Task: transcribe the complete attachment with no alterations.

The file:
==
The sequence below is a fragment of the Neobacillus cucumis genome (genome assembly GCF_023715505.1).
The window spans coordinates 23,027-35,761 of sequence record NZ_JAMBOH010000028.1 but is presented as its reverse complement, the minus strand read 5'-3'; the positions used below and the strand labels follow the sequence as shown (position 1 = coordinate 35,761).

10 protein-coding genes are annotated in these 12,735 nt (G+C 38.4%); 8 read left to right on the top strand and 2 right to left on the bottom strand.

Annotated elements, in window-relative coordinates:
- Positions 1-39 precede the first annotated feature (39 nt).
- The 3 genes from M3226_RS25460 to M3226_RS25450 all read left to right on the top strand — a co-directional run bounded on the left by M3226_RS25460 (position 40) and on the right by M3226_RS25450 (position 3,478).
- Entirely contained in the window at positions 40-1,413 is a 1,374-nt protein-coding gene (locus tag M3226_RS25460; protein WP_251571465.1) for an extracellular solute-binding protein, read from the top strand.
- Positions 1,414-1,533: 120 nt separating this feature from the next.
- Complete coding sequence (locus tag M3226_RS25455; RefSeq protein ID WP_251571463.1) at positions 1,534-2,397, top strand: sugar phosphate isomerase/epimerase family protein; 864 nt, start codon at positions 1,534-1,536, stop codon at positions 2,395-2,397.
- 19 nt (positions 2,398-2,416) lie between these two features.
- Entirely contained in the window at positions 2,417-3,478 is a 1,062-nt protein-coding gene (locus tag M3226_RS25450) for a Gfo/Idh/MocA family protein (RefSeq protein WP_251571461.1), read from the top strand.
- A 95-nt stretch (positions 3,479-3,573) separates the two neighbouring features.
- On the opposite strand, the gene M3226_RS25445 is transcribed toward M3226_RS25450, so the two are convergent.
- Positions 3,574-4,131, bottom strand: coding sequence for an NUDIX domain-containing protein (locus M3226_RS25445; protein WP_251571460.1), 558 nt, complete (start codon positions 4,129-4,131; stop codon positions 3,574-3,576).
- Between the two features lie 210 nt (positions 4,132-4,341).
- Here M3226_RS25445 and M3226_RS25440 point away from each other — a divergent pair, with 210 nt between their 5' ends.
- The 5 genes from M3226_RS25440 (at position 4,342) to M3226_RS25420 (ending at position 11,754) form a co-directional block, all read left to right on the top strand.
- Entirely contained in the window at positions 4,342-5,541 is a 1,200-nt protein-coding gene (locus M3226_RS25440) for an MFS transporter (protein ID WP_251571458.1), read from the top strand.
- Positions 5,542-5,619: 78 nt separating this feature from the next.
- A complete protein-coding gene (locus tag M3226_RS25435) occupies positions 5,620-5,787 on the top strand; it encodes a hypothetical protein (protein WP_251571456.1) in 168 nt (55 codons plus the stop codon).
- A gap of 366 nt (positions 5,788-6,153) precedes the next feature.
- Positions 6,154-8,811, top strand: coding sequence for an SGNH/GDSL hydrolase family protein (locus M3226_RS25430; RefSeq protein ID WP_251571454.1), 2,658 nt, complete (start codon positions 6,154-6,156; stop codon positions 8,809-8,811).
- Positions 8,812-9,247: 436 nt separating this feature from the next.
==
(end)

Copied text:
The sequence below is a fragment of the Neobacillus cucumis genome (genome assembly GCF_023715505.1).
The window spans coordinates 23,027-35,761 of sequence record NZ_JAMBOH010000028.1 but is presented as its reverse complement, the minus strand read 5'-3'; the positions used below and the strand labels follow the sequence as shown (position 1 = coordinate 35,761).

10 protein-coding genes are annotated in these 12,735 nt (G+C 38.4%); 8 read left to right on the top strand and 2 right to left on the bottom strand.

Annotated elements, in window-relative coordinates:
- Positions 1-39 precede the first annotated feature (39 nt).
- The 3 genes from M3226_RS25460 to M3226_RS25450 all read left to right on the top strand — a co-directional run bounded on the left by M3226_RS25460 (position 40) and on the right by M3226_RS25450 (position 3,478).
- Entirely contained in the window at positions 40-1,413 is a 1,374-nt protein-coding gene (locus tag M3226_RS25460; protein WP_251571465.1) for an extracellular solute-binding protein, read from the top strand.
- Positions 1,414-1,533: 120 nt separating this feature from the next.
- Complete coding sequence (locus tag M3226_RS25455; RefSeq protein ID WP_251571463.1) at positions 1,534-2,397, top strand: sugar phosphate isomerase/epimerase family protein; 864 nt, start codon at positions 1,534-1,536, stop codon at positions 2,395-2,397.
- 19 nt (positions 2,398-2,416) lie between these two features.
- Entirely contained in the window at positions 2,417-3,478 is a 1,062-nt protein-coding gene (locus tag M3226_RS25450) for a Gfo/Idh/MocA family protein (RefSeq protein WP_251571461.1), read from the top strand.
- A 95-nt stretch (positions 3,479-3,573) separates the two neighbouring features.
- On the opposite strand, the gene M3226_RS25445 is transcribed toward M3226_RS25450, so the two are convergent.
- Positions 3,574-4,131, bottom strand: coding sequence for an NUDIX domain-containing protein (locus M3226_RS25445; protein WP_251571460.1), 558 nt, complete (start codon positions 4,129-4,131; stop codon positions 3,574-3,576).
- Between the two features lie 210 nt (positions 4,132-4,341).
- Here M3226_RS25445 and M3226_RS25440 point away from each other — a divergent pair, with 210 nt between their 5' ends.
- The 5 genes from M3226_RS25440 (at position 4,342) to M3226_RS25420 (ending at position 11,754) form a co-directional block, all read left to right on the top strand.
- Entirely contained in the window at positions 4,342-5,541 is a 1,200-nt protein-coding gene (locus M3226_RS25440) for an MFS transporter (protein ID WP_251571458.1), read from the top strand.
- Positions 5,542-5,619: 78 nt separating this feature from the next.
- A complete protein-coding gene (locus tag M3226_RS25435) occupies positions 5,620-5,787 on the top strand; it encodes a hypothetical protein (protein WP_251571456.1) in 168 nt (55 codons plus the stop codon).
- A gap of 366 nt (positions 5,788-6,153) precedes the next feature.
- Positions 6,154-8,811, top strand: coding sequence for an SGNH/GDSL hydrolase family protein (locus M3226_RS25430; RefSeq protein ID WP_251571454.1), 2,658 nt, complete (start codon positions 6,154-6,156; stop codon positions 8,809-8,811).
- Positions 8,812-9,247: 436 nt separating this feature from the next.